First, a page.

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I'm using a third party library to render an image to a GDI DC and I need to ensure that any text is rendered without any smoothing/antialiasing so that I can convert the image to a predefined palette with indexed colors.

The third party library i'm using for rendering doesn't support this and just renders text as per the current windows settings for font rendering. They've also said that it's unlikely they'll add the ability to switch anti-aliasing off any time soon.

The best work around I've found so far is to call the third party library in this way (error handling and prior settings checks ommitted for brevity):

private static void SetFontSmoothing(bool enabled)
{
    int pv = 0;
    SystemParametersInfo(Spi.SetFontSmoothing, enabled ? 1 : 0, ref pv, Spif.None);
}

// snip
Graphics graphics = Graphics.FromImage(bitmap)
IntPtr deviceContext = graphics.GetHdc();

SetFontSmoothing(false);
thirdPartyComponent.Render(deviceContext);
SetFontSmoothing(true);

This obviously has a horrible effect on the operating system, other applications flicker from cleartype enabled to disabled and back every time I render the image.

So the question is, does anyone know how I can alter the font rendering settings for a specific DC?

Even if I could just make the changes process or thread specific instead of affecting the whole operating system, that would be a big step forward! (That would give me the option of farming this rendering out to a separate process- the results are written to disk after rendering anyway)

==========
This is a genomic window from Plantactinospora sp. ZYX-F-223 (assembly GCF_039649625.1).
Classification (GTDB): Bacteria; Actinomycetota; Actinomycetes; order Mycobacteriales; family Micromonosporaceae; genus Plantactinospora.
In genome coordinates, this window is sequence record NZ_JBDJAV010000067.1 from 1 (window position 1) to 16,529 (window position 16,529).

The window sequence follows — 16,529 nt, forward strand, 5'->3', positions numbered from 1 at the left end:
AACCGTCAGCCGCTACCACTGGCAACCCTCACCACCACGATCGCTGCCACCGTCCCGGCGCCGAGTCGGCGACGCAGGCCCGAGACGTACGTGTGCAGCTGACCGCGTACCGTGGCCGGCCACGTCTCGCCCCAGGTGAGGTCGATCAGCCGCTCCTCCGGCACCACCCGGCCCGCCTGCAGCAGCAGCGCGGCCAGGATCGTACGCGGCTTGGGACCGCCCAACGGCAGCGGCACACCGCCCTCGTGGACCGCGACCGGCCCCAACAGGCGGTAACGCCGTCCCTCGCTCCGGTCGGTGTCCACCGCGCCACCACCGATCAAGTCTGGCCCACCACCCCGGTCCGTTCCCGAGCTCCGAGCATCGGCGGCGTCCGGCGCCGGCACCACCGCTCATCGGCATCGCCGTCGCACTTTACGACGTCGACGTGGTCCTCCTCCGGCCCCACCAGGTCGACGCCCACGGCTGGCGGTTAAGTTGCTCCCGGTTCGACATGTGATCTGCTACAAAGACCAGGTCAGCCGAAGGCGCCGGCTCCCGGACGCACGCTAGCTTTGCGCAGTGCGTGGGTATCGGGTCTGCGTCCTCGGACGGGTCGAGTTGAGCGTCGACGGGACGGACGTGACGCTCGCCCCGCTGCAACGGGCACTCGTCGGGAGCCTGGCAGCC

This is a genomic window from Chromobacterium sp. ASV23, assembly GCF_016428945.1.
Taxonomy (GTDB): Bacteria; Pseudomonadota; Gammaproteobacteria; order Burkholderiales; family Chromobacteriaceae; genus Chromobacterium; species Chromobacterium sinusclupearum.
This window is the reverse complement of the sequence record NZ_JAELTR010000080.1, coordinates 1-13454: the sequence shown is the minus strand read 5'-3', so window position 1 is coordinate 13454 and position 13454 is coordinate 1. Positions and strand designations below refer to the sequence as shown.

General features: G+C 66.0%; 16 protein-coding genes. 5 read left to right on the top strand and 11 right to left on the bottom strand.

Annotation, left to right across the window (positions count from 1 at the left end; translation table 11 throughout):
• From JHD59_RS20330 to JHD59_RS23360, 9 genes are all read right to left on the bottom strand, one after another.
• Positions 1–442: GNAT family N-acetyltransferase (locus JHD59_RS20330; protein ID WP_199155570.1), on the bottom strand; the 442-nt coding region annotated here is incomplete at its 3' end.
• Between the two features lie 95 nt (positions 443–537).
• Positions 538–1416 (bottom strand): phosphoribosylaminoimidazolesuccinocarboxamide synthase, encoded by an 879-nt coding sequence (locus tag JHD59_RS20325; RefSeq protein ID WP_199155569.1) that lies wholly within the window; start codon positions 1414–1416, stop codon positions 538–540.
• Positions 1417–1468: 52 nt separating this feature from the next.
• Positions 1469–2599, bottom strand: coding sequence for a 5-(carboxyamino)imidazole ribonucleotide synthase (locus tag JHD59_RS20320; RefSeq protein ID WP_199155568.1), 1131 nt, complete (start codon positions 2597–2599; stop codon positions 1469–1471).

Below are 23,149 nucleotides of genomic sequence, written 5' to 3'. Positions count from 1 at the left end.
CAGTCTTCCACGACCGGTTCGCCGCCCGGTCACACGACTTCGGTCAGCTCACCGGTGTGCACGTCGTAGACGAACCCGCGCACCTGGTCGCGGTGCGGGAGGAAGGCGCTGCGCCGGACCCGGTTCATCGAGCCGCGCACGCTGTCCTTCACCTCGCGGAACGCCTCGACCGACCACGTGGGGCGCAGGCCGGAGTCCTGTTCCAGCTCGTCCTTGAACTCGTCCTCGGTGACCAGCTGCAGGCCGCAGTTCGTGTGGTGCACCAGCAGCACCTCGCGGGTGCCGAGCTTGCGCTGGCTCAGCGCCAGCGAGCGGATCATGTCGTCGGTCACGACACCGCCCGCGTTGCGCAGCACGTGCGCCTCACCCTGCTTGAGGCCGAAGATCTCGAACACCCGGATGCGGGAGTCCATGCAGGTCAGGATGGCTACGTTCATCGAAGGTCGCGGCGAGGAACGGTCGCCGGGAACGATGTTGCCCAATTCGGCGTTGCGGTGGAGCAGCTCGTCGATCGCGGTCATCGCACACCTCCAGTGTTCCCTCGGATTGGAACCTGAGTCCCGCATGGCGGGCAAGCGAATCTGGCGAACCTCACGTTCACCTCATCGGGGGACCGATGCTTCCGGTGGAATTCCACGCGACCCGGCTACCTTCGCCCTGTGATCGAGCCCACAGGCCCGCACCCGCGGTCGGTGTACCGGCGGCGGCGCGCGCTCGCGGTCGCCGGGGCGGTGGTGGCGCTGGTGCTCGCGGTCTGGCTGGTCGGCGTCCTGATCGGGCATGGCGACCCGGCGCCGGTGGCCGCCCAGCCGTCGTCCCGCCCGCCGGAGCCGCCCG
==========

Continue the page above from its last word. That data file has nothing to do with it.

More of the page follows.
EDIT: I'd like to add that I don't mind if the solution is more complex than just a few API calls. I'd even be happy with a solution that involved hooking system dlls if it was only about a days work.

EDIT: Background Information The third-party library renders using a palette of about 70 colors. After the image (which is actually a map tile) is rendered to the DC, I convert each pixel from it's 32-bit color back to it's palette index and store the result as an 8bpp greyscale image. This is uploaded to the video card as a texture. During rendering, I re-apply the palette (also stored as a texture) with a pixel shader executing on the video card. This allows me to switch and fade between different palettes instantaneously instead of needing to regenerate all the required tiles. It takes between 10-60 seconds to generate and upload all the tiles for a typical view of the world.

EDIT: Renamed GraphicsDevice to Graphics The class GraphicsDevice in the previous version of this question is actually System.Drawing.Graphics. I had renamed it (using GraphicsDevice = ...) because the code in question is in the namespace MyCompany.Graphics and the compiler wasn't able resolve it properly.

EDIT: Success! I even managed to port the PatchIat function below to C# with the help of Marshal.GetFunctionPointerForDelegate. The .NET interop team really did a fantastic job! I'm now using the following syntax, where Patch is an extension method on System.Diagnostics.ProcessModule:

module.Patch(
    "Gdi32.dll",
    "CreateFontIndirectA",
    (CreateFontIndirectA original) => font =>
    {
        font->lfQuality = NONANTIALIASED_QUALITY;
        return original(font);
    });

private unsafe delegate IntPtr CreateFontIndirectA(LOGFONTA* lplf);

private const int NONANTIALIASED_QUALITY = 3;

[StructLayout(LayoutKind.Sequential)]
private struct LOGFONTA
{
    public int lfHeight;
    public int lfWidth;
    public int lfEscapement;